Jonathan Derbyshire at the Financial Times:
Frank’s argument in Success and Luck is easily summarised: the idea of meritocracy and the assumption that successful people get where they are solely by dint of their own efforts disguise the extent to which “success and failure often hinge decisively on events completely beyond any individual’s control”.
Take the case of Al Pacino. He has been at the top of his chosen field for so long that it’s hard to imagine an alternative history in which he did not succeed as an actor. Yet, Frank observes, Pacino owes his dazzling career to a “highly improbable early casting decision”: Francis Ford Coppola’s insistence, against the wishes of studio executives, that Pacino play Michael Corleone in the film adaptation of Mario Puzo’s novel The Godfather. The studio wanted Warren Beatty or Ryan O’Neal in the role, and only gave in when Coppola threatened to abandon the project. You might say that Pacino would have succeeded eventually anyway, but, as Frank notes, there are thousands of talented actors who simply never got the kind of break he owed to a tyro director in charge of his first big-budget film.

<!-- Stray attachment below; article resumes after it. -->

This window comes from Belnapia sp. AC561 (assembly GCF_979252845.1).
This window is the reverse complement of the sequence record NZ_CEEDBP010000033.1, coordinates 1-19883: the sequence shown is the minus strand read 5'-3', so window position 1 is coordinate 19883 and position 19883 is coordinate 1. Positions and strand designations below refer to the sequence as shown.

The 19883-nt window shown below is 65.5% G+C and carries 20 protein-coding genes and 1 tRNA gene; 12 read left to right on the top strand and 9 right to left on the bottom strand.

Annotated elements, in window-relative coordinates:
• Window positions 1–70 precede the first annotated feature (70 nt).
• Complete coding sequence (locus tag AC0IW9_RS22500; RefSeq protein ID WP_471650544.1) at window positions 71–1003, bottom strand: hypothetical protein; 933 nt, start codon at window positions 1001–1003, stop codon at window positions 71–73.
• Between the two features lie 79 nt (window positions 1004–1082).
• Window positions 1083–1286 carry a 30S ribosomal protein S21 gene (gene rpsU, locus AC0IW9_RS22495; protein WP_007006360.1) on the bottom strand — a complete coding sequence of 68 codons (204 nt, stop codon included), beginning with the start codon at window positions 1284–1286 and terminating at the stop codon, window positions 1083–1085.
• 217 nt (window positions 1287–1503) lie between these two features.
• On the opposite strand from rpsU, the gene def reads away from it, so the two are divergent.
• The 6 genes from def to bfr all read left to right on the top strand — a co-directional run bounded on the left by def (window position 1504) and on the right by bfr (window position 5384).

It is hard to think clearly about luck and success (although Frank makes a pretty good fist of doing so). This difficulty stems partly from the fact that we all share some very deep-rooted intuitions about concepts such as talent and entitlement or desert, which tend to collide with claims about the role that luck plays in our lives. Frank suggests, for instance, that it is “perfectly intelligible that most of us feel entitled to credit for possessing skills we did nothing to earn” — or at least for putting those skills to good use.